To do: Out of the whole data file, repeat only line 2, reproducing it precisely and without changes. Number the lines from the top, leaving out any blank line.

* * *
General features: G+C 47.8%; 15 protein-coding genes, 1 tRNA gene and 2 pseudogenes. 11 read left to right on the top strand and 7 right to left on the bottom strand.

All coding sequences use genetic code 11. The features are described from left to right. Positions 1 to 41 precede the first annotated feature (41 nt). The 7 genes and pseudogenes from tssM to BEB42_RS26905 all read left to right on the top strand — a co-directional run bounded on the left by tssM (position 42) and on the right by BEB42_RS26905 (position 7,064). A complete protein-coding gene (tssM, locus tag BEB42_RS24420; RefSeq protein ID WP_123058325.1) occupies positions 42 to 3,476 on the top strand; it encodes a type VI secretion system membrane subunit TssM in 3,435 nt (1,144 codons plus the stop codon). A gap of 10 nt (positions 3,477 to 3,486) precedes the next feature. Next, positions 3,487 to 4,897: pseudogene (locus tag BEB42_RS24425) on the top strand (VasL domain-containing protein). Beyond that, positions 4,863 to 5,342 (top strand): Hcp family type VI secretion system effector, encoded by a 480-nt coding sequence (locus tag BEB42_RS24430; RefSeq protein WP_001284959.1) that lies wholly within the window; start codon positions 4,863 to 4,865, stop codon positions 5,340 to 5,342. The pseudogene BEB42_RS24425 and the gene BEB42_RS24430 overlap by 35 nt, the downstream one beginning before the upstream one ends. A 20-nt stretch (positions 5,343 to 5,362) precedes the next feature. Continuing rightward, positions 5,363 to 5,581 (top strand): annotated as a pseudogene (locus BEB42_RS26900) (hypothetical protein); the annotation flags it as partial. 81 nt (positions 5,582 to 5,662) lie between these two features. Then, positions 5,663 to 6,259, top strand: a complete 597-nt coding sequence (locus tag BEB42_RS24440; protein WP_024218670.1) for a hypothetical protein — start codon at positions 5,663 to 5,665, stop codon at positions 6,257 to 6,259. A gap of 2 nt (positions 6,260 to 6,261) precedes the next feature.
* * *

All coding sequences use genetic code 11. The features are described from left to right. Positions 1 to 41 precede the first annotated feature (41 nt). The 7 genes and pseudogenes from tssM to BEB42_RS26905 all read left to right on the top strand — a co-directional run bounded on the left by tssM (position 42) and on the right by BEB42_RS26905 (position 7,064). A complete protein-coding gene (tssM, locus tag BEB42_RS24420; RefSeq protein ID WP_123058325.1) occupies positions 42 to 3,476 on the top strand; it encodes a type VI secretion system membrane subunit TssM in 3,435 nt (1,144 codons plus the stop codon). A gap of 10 nt (positions 3,477 to 3,486) precedes the next feature. Next, positions 3,487 to 4,897: pseudogene (locus tag BEB42_RS24425) on the top strand (VasL domain-containing protein). Beyond that, positions 4,863 to 5,342 (top strand): Hcp family type VI secretion system effector, encoded by a 480-nt coding sequence (locus tag BEB42_RS24430; RefSeq protein WP_001284959.1) that lies wholly within the window; start codon positions 4,863 to 4,865, stop codon positions 5,340 to 5,342. The pseudogene BEB42_RS24425 and the gene BEB42_RS24430 overlap by 35 nt, the downstream one beginning before the upstream one ends. A 20-nt stretch (positions 5,343 to 5,362) precedes the next feature. Continuing rightward, positions 5,363 to 5,581 (top strand): annotated as a pseudogene (locus BEB42_RS26900) (hypothetical protein); the annotation flags it as partial. 81 nt (positions 5,582 to 5,662) lie between these two features. Then, positions 5,663 to 6,259, top strand: a complete 597-nt coding sequence (locus tag BEB42_RS24440; protein WP_024218670.1) for a hypothetical protein — start codon at positions 5,663 to 5,665, stop codon at positions 6,257 to 6,259. A gap of 2 nt (positions 6,260 to 6,261) precedes the next feature.